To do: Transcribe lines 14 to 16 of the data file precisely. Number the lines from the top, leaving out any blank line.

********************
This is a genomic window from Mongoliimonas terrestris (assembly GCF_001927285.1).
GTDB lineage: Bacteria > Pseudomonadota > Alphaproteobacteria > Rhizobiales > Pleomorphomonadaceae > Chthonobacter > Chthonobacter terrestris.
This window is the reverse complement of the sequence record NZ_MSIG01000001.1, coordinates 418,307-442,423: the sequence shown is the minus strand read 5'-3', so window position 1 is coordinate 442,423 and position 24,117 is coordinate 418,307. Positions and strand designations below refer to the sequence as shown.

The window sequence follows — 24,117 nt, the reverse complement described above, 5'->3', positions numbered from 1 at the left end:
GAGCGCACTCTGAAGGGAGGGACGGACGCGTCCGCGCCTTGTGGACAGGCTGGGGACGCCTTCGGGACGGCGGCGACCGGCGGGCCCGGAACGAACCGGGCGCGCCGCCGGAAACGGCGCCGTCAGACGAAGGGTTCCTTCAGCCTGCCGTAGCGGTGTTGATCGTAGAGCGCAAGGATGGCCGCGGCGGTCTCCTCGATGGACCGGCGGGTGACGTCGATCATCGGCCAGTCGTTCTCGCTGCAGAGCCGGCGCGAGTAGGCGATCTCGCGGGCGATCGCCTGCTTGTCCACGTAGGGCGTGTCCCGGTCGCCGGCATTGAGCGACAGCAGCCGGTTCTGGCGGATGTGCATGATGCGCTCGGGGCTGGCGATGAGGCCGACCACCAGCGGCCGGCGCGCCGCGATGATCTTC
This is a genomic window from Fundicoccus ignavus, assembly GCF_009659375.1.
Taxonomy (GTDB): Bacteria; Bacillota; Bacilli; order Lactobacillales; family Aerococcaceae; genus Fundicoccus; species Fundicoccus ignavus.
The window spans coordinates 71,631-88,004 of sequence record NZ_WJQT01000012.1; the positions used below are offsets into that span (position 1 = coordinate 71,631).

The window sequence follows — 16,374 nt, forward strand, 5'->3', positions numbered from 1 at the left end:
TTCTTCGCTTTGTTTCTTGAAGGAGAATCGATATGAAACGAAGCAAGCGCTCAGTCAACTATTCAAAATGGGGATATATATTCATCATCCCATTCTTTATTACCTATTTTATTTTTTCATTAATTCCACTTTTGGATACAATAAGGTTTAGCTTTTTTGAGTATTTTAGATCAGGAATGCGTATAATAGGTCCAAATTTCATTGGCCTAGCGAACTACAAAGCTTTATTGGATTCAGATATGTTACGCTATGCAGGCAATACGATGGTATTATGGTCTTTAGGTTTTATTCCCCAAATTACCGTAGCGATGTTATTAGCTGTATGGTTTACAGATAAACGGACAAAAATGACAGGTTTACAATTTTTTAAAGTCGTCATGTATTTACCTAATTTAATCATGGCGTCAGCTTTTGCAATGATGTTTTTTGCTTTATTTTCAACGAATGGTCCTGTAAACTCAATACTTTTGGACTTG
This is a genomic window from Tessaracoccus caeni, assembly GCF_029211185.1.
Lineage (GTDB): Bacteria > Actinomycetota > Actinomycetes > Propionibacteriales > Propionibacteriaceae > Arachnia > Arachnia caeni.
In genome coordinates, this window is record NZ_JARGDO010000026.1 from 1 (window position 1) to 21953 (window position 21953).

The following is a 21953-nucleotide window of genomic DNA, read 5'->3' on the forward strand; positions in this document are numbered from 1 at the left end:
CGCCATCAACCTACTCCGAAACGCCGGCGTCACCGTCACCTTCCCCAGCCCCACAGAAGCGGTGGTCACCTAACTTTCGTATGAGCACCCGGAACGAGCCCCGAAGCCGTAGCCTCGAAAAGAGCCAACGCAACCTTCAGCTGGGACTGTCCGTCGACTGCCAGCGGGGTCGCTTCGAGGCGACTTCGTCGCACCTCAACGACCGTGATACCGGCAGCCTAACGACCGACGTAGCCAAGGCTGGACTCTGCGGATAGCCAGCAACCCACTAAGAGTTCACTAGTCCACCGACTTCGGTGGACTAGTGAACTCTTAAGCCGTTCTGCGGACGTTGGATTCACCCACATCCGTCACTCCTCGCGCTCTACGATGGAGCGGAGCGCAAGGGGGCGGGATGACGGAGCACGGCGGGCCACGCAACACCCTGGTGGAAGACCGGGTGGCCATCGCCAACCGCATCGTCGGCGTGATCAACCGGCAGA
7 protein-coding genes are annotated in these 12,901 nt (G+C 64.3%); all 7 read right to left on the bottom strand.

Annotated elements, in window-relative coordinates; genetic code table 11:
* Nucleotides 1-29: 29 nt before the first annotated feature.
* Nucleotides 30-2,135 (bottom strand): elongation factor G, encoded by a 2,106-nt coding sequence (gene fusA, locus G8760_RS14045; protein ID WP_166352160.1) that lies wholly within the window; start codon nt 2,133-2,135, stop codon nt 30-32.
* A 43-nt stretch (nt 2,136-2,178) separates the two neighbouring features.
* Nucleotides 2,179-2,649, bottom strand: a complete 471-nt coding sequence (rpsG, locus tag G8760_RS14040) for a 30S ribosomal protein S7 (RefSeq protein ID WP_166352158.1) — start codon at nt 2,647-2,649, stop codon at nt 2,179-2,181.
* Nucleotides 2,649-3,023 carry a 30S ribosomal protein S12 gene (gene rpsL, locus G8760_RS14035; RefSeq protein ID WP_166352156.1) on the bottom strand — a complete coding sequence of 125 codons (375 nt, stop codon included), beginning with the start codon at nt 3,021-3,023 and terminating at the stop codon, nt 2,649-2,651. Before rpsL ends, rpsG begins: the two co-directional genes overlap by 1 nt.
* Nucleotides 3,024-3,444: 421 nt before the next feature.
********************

The following is a 21953-nucleotide window of genomic DNA, read 5'->3' on the forward strand; positions in this document are numbered from 1 at the left end:
CGCCATCAACCTACTCCGAAACGCCGGCGTCACCGTCACCTTCCCCAGCCCCACAGAAGCGGTGGTCACCTAACTTTCGTATGAGCACCCGGAACGAGCCCCGAAGCCGTAGCCTCGAAAAGAGCCAACGCAACCTTCAGCTGGGACTGTCCGTCGACTGCCAGCGGGGTCGCTTCGAGGCGACTTCGTCGCACCTCAACGACCGTGATACCGGCAGCCTAACGACCGACGTAGCCAAGGCTGGACTCTGCGGATAGCCAGCAACCCACTAAGAGTTCACTAGTCCACCGACTTCGGTGGACTAGTGAACTCTTAAGCCGTTCTGCGGACGTTGGATTCACCCACATCCGTCACTCCTCGCGCTCTACGATGGAGCGGAGCGCAAGGGGGCGGGATGACGGAGCACGGCGGGCCACGCAACACCCTGGTGGAAGACCGGGTGGCCATCGCCAACCGCATCGTCGGCGTGATCAACCGGCAGA
7 protein-coding genes are annotated in these 12,901 nt (G+C 64.3%); all 7 read right to left on the bottom strand.